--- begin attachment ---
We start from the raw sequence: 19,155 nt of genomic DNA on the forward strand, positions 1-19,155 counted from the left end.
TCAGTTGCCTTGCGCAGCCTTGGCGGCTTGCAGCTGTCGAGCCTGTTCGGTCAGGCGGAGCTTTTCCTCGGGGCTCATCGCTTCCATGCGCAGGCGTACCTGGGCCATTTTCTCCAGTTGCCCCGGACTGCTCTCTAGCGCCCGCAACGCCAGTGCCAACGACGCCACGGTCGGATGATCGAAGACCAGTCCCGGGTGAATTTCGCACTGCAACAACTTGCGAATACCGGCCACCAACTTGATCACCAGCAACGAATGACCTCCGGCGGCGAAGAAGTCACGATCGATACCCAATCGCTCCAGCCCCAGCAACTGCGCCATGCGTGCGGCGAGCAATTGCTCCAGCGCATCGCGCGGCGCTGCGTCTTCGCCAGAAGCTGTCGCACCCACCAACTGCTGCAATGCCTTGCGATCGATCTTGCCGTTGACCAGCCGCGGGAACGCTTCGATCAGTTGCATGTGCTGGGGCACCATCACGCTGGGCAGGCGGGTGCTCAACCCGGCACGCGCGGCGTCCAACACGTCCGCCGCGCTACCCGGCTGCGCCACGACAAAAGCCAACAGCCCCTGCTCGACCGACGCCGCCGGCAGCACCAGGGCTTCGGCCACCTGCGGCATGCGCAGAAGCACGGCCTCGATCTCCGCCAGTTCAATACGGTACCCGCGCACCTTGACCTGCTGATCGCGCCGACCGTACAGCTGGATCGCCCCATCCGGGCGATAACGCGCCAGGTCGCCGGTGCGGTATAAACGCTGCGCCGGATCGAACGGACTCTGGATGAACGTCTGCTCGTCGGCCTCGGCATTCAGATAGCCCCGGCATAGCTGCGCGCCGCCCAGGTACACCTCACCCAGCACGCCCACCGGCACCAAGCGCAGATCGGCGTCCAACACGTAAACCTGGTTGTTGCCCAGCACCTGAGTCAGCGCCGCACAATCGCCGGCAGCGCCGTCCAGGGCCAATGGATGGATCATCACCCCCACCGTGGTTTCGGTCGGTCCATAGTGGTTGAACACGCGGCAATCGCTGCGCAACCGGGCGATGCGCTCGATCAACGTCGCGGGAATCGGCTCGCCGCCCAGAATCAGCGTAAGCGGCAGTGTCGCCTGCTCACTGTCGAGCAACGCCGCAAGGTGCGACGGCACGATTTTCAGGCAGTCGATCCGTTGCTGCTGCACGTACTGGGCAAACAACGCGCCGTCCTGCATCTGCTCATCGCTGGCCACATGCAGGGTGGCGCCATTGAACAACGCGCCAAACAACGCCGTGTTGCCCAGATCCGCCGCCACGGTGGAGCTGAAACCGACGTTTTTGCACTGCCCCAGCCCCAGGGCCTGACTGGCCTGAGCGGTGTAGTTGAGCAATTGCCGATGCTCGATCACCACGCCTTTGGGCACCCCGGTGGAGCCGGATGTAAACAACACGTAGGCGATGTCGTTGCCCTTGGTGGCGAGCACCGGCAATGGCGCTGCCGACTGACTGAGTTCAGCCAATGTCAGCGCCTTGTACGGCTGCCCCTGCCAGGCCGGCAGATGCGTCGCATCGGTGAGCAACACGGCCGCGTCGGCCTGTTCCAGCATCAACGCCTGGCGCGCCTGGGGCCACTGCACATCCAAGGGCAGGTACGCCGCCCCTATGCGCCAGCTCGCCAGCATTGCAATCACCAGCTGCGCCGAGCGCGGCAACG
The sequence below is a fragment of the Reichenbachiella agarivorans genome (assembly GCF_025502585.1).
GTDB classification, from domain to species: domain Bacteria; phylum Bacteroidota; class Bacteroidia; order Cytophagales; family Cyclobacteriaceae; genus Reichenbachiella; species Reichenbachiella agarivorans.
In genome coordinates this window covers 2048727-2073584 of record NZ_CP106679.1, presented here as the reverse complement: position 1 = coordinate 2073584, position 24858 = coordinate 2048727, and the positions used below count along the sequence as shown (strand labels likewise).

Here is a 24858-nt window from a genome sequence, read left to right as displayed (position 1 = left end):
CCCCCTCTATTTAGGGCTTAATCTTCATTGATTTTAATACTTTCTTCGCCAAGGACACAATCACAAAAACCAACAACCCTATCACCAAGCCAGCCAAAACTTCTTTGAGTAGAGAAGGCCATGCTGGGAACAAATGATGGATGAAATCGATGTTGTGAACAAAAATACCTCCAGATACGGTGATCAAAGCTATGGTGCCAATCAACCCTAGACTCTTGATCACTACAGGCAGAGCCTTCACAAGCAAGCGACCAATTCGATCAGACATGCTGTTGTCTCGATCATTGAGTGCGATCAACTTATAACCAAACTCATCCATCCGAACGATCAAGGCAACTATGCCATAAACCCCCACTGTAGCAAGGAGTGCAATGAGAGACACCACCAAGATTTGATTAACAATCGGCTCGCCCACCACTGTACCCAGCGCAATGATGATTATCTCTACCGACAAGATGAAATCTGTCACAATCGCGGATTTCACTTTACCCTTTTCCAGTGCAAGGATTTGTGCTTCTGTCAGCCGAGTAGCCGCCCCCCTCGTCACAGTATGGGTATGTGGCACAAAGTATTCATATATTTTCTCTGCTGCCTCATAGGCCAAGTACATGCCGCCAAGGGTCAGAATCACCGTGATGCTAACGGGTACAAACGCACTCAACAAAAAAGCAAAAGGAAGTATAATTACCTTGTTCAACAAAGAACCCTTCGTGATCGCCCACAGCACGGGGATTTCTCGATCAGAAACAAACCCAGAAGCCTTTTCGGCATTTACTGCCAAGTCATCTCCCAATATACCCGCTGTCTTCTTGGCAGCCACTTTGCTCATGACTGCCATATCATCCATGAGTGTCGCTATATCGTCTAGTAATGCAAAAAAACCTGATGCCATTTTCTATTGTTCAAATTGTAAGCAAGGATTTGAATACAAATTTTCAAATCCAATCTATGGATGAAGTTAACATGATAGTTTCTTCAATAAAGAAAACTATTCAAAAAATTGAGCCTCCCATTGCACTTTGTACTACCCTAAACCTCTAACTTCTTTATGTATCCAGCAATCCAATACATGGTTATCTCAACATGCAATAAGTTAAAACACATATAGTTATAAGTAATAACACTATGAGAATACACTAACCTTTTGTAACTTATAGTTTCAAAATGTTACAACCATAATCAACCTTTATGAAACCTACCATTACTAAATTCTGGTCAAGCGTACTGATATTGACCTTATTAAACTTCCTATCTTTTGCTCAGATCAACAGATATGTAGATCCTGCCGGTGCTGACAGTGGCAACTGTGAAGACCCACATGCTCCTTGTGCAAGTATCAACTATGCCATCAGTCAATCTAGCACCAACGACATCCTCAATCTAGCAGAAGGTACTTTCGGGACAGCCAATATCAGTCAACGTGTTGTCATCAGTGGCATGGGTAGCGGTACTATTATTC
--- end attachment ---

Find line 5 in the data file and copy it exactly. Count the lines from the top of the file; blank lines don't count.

In genome coordinates this window covers 2048727-2073584 of record NZ_CP106679.1, presented here as the reverse complement: position 1 = coordinate 2073584, position 24858 = coordinate 2048727, and the positions used below count along the sequence as shown (strand labels likewise).